‘You Have To Move Out Of Your Comfort Zone And Work On Your Weak Spots As There Is No One To Cover Up’ – Vishal Narsinghani, Second Runner Up, Cognizant CXO Challenge – IIM Trichy

Vishal Narsinghani has made IIM Trichy proud by being the second runner up of the CBC CXO Challenge. Here we are, in a freewheeling chat about his experiences as a participant.


Hi Vishal ! Could you give a brief about the competition? 

Hi ! The CXO Challenge has fierce competition. More than 3000 students across top B-Schools participated in this competition. The Phase 1 of this challenge included 4 rigorous rounds. They test Quantitative and Reasoning capabilities, your MS Excel skills, estimations and efficiency in solving managerial complexities…and this includes asking the right kind of questions.

The top 10 candidates moved to Phase 2 where they were given 2 weeks to present customer – centric solutions online (15 min presentation  + 10 min Q&A) on a case which demanded research on digitization, analytics and the industries relevant to the case.

The finale, Colloquium was attended by top level executives and CXOs to apprise all the participants, PPO holders and B-School professors about the current trends in the industry. The participants had to pitch their findings in 3 minutes followed by another round of Q&A. The winners were decided on cumulative scores from phase 2 and colloquium (finale).


That certainly seems to be grueling. How is it different from other competitions that you have participated in?

In Phase 2 of CXO Challenge, the top 10 contestants were assigned mentors, who are at director level positions in CBC. This is the most important part that differentiates CXO Challenge from other competitions. Their guidance is what catalyzes the conversion of a participant from student to consultant.

The other difference is that it is an individual level challenge. You get an opportunity to showcase your talent; all the eyes are set on you and you only. You have to move out of your comfort zone and work on your weak spots as there is no one to cover up, unlike a group event.


What was the most difficult part of the competition for you? How did you get through it?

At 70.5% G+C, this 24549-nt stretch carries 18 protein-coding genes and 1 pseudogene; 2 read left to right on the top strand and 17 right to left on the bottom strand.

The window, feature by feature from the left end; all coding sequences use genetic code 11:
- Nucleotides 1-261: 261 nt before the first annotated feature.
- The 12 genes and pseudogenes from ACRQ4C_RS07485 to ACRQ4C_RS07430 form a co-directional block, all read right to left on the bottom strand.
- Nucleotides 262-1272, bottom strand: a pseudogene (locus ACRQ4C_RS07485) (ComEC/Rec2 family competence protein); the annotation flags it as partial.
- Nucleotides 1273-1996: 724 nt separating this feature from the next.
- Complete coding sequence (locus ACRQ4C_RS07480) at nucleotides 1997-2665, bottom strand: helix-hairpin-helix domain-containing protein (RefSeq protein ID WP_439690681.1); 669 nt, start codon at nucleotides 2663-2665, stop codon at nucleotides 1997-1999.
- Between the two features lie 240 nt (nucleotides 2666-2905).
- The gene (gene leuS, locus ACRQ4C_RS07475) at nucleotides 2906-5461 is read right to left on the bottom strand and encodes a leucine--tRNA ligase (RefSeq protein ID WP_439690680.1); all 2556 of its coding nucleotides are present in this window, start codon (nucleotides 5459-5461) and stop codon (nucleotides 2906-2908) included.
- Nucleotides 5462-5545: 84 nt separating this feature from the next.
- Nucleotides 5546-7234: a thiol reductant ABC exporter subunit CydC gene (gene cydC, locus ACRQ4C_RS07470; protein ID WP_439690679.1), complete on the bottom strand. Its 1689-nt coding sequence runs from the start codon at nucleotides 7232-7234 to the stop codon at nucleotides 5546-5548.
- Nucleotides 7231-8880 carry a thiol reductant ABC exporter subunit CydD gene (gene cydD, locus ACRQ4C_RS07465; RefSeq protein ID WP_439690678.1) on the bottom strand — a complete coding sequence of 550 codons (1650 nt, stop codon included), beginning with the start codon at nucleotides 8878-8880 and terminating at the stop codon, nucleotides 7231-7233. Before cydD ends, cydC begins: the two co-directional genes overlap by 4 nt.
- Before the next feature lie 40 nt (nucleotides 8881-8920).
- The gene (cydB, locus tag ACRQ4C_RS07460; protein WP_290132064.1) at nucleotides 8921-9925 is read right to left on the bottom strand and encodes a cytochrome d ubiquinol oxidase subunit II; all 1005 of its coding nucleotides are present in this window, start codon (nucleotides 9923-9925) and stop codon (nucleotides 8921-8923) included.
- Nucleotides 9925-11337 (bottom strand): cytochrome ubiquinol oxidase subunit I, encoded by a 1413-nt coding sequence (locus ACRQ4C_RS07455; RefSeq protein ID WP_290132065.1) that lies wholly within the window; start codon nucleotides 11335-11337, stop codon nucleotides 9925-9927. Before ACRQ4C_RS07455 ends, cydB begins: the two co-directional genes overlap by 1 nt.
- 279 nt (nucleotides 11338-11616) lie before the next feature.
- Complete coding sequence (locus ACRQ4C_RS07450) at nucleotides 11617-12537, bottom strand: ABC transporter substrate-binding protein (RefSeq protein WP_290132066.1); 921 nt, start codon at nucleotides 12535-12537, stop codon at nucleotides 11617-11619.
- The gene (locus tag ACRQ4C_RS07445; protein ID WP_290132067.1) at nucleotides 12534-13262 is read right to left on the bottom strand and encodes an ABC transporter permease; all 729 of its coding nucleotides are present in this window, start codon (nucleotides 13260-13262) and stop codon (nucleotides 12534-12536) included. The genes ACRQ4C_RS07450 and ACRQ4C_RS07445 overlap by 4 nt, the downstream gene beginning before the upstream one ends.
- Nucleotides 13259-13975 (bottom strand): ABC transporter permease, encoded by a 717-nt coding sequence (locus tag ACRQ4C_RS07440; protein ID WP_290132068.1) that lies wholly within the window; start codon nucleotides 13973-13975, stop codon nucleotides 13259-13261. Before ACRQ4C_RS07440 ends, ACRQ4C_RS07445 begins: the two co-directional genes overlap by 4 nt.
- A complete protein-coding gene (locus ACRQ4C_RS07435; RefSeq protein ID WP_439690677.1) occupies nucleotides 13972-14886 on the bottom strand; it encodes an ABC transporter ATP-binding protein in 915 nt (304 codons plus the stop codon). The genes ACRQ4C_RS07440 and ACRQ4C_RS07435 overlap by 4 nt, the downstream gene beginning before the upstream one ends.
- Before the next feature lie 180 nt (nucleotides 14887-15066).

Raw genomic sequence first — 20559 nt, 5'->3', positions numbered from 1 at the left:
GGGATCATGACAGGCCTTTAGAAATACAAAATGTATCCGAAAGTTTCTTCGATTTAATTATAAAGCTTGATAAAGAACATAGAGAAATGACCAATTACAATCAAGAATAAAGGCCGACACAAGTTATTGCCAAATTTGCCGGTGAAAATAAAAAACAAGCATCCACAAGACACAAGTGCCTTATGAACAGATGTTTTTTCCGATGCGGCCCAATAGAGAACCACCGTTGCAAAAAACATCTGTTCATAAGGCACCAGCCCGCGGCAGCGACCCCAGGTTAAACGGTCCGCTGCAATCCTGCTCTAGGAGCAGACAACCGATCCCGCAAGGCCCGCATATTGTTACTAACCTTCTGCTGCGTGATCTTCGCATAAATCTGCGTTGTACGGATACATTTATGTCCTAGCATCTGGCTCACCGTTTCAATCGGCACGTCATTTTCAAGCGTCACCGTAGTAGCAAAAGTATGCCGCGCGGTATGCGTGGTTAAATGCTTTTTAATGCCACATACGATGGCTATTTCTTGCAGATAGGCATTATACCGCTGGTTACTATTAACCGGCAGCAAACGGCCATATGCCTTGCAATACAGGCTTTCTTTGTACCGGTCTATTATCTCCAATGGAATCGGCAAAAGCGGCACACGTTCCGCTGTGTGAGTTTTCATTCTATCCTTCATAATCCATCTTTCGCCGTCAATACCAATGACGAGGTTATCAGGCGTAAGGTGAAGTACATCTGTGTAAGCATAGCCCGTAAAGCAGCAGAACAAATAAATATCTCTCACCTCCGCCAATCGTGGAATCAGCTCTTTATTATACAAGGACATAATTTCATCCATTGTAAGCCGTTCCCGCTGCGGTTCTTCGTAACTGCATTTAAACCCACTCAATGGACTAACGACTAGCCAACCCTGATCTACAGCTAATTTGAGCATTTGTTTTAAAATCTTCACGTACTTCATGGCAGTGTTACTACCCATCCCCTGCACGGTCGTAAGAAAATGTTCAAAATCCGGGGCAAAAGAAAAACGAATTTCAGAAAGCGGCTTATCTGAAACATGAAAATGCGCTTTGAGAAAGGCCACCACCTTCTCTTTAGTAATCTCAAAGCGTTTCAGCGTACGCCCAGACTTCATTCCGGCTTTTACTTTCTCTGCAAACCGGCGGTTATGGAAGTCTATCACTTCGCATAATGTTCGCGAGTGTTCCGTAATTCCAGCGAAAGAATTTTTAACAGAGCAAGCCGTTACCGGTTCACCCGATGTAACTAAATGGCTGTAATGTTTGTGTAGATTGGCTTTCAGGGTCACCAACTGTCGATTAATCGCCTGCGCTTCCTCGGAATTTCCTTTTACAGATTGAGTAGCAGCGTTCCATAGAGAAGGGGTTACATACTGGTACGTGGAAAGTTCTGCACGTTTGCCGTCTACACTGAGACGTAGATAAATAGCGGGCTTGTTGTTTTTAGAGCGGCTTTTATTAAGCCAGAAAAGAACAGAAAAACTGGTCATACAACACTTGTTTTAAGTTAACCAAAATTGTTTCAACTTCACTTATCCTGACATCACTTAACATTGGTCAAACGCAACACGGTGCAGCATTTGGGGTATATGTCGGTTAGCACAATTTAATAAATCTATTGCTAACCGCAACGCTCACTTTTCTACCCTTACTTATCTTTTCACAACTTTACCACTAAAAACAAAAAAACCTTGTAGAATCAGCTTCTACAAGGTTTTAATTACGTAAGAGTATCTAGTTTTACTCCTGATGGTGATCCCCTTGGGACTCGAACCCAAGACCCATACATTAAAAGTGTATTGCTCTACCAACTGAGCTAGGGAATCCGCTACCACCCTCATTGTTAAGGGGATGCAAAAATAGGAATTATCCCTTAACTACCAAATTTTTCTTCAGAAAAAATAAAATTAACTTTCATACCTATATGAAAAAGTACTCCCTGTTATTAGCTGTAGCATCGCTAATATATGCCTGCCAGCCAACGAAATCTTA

The case was intimidating in the first look, mainly because it was about a sector that  I was not much inclined towards. It required extensive research on not just on the sector, but also the related industries and segments. Also, the presentation needed was a level beyond what we usually make in class projects. A majority of my time went into making the presentation slides.

Striking a balance between studies, competition and extra-curricular was another difficulty. I had to prioritize my tasks and cut down the redundancies from my schedule. My days started with lectures, afternoon went into finding facts, evenings into building strategies and nights into making slides.


So, how was your overall experience?

Phase 2 was an amazing learning experience. I got an opportunity to research about various segments of the automobile industry, NBFCs in India and analytical practices followed in these industries. The Finale was like a mixture of work and play for me, the venue was in Bangalore. Win or not, partying was a given.


Do you have any tips for future aspirants of the Cognizant CXO Challenge? 

Yes, there are some important things that I learnt. They may seem small, but keep this in mind when you are participating.

Phase 1: Keep a pen, paper, calculator ready before you start the rounds.

Phase 2: The implied requisite here is to analyze the case from a consultant’s perspective, in light of the services CBC offers.

Try to have maximum and meaningful interaction with your mentor in Phase2. Be ready with your doubts/questions before speaking to your mentor.

Speak to the professors, FPMs to gain insights.
Content and speech are equally important. Relying on just one won’t get you there.

And the most important one – Anticipate the Q&A round questions. Present your findings to the right people, who can critically analyze your presentation. This will help you in getting an idea about what the kind of questions that can be asked. Prepare well for them.

Finale: Time your speech well, and do multiple practice rounds . The content and the way you present it are equally important and would improve your scores. Keep your ears open before your final presentation, I got cues for my Q&A answers while participating in discussions with CXOs an hour before my pitch.




About the Interviewee:

Vishal Narsinghani completed B.E. in Electronics and Telecommunication from Mumbai. He has work experience across domains like Insurance, Telecom and Media for technology services and solutions. He is the Treasurer of Cultural Committee and the Club Coordinator for Enviro Club in IIM Trichy. He enjoys playing Chess and Chess Team Captain of IIMT for Sangram, intercollege IIM sports fest.